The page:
How the Courts Have Ruled on Civil Authority Provisions

The other common claim asserted in these cases is that business income losses should be covered pursuant to the civil authority provision of a policy, which generally provides coverage for the actual loss of business income sustained when access to the insured property is specifically prohibited by an order of a civil authority as the direct result of a covered cause of loss to property in the immediate area of the insured premises. In the case of Q. Clothier New Orleans, LLC v. Twin City Fire Insurance Co., the court held that the civil authority provision did not provide coverage because the city, state and federal orders restricting access to businesses were issued to mitigate the spread of COVID-19, not as a direct result of a covered cause of loss to nearby property.

Similarly, the plaintiff in Henry’s Louisiana Grill, Inc. v. Allied Insurance Co. of America argued that its business income losses sustained as a result of the governor’s orders restricting access to nearby businesses to prevent the spread of COVID-19 should be covered because it caused damage to nearby properties. However, the court disagreed and held that because there was no tangible physical change on the nearby properties, the civil authority provision did not apply. Specifically, the court noted the mere presence of the virus in other restaurants or businesses did not destroy or ruin those properties.”

Virus Exclusion Provisions

In addition, many insurance policies also include virus exclusion provisions. In the case of Mudpie, Inc. v. Travelers Casualty Insurance Co. of America, the court held that these provisions generally exclude coverage for “loss or damage caused by or resulting from any virus, bacterium or other microorganism that induces or is capable of inducing physical distress, illness or disease.” Some insurers attempted to argue that their claims should not be affected by this exclusion where their losses were caused by other factors, such as city, state and federal orders restricting the use of the insured’s property. These arguments have also been largely rejected by the federal courts.

The Importance of Understanding Policy Provisions

While it seems like COVID-19 business interruption claims have been almost unanimously rejected in federal courts, there are plenty of instances where an insured may elect to file its case in state court. While most insurance companies will likely attempt to remove the case to federal court, removals are not always appropriate. Nevertheless, a survey of the recent state appellate court cases show that state courts are generally reaching the same conclusions as the federal courts for these types of claims. For example, the Supreme Court of South Carolina recently issued its ruling in Sullivan Management, LLC v. Fireman’s Fund Insurance Co., and held that “the presence of COVID-19 and corresponding government orders prohibiting indoor dining do not fall within the policy’s trigger language of ‘direct physical loss or damage.’” Cases heard by appellate courts in at least 17 states and the District of Columbia have reached similar conclusions.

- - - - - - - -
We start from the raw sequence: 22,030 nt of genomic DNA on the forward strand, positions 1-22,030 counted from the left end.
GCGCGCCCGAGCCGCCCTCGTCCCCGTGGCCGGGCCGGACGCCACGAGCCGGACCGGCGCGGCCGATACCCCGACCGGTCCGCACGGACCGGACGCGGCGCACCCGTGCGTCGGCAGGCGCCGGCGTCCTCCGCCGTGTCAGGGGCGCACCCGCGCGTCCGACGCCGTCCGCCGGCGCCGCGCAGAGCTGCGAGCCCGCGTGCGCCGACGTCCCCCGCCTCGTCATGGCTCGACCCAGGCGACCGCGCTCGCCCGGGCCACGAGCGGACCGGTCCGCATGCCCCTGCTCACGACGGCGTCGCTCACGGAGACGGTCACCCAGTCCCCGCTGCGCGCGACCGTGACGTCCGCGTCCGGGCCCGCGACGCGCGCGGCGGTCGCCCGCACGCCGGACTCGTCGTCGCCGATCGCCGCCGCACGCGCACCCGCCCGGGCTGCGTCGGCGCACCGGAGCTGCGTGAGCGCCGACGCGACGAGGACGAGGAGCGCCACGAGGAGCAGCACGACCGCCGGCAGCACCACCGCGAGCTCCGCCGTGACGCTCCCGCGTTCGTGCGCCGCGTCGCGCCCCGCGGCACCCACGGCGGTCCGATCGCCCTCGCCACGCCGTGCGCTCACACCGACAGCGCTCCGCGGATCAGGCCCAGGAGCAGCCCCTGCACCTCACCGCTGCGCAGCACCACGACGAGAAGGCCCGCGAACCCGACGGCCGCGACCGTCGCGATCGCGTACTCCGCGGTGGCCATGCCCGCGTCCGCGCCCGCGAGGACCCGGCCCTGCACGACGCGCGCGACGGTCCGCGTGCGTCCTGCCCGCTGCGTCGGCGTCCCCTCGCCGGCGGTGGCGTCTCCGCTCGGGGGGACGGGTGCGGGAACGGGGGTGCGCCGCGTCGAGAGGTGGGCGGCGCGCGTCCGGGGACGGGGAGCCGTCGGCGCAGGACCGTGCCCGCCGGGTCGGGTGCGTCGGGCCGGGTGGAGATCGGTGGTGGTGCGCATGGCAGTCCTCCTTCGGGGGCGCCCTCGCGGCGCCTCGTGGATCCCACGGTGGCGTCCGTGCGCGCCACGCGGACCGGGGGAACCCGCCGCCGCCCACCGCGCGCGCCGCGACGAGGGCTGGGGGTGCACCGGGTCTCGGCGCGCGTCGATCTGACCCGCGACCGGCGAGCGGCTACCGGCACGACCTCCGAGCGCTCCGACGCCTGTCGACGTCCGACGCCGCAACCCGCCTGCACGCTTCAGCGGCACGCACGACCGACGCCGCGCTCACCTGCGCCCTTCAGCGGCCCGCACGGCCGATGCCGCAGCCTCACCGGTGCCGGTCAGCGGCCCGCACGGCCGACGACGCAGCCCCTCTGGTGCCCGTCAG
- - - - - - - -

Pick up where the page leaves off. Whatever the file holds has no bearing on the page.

Nevertheless, it is important to note that the analysis in these cases hinge on contractual interpretation, and at least one court has found in favor of coverage due to ambiguities in the policy. In Cajun Conti, LLC v. Certain Underwriters at Lloyd’s, London, the court held that coverage should be construed in favor of the insureds because of “multiple plausible interpretations” of the terms “direct physical loss of or damage to” and “repair” as used in the policy’s definition of period of restoration.

Therefore, while courts will generally find in favor of insurers when presented with a COVID-19-related business interruption claim, it is important to have an understanding of the applicable policy provisions in order to understand how such provisions may be interpreted by the court.

Kori E. Wagner is a litigation associate at Swift Currie practicing in the areas of property liability, premises liability, automobile liability and fraud for corporate and insurance clients, as well as insured individuals.